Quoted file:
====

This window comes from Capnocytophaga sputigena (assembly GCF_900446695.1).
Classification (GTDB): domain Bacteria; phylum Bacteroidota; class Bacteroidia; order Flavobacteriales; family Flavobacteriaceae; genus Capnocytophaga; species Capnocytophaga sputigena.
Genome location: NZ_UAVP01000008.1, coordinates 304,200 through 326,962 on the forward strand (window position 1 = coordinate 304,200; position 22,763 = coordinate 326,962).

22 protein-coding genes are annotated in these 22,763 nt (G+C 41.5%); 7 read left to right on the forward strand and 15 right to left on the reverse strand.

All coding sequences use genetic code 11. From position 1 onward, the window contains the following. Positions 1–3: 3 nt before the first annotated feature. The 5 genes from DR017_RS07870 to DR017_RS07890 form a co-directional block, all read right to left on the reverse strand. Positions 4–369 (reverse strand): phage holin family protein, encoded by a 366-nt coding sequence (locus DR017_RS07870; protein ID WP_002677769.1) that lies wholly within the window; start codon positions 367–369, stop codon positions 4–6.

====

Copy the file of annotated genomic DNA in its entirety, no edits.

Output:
This window comes from Capnocytophaga sputigena (assembly GCF_900446695.1).
Classification (GTDB): domain Bacteria; phylum Bacteroidota; class Bacteroidia; order Flavobacteriales; family Flavobacteriaceae; genus Capnocytophaga; species Capnocytophaga sputigena.
Genome location: NZ_UAVP01000008.1, coordinates 304,200 through 326,962 on the forward strand (window position 1 = coordinate 304,200; position 22,763 = coordinate 326,962).

22 protein-coding genes are annotated in these 22,763 nt (G+C 41.5%); 7 read left to right on the forward strand and 15 right to left on the reverse strand.

All coding sequences use genetic code 11. From position 1 onward, the window contains the following. Positions 1–3: 3 nt before the first annotated feature. The 5 genes from DR017_RS07870 to DR017_RS07890 form a co-directional block, all read right to left on the reverse strand. Positions 4–369 (reverse strand): phage holin family protein, encoded by a 366-nt coding sequence (locus DR017_RS07870; protein ID WP_002677769.1) that lies wholly within the window; start codon positions 367–369, stop codon positions 4–6.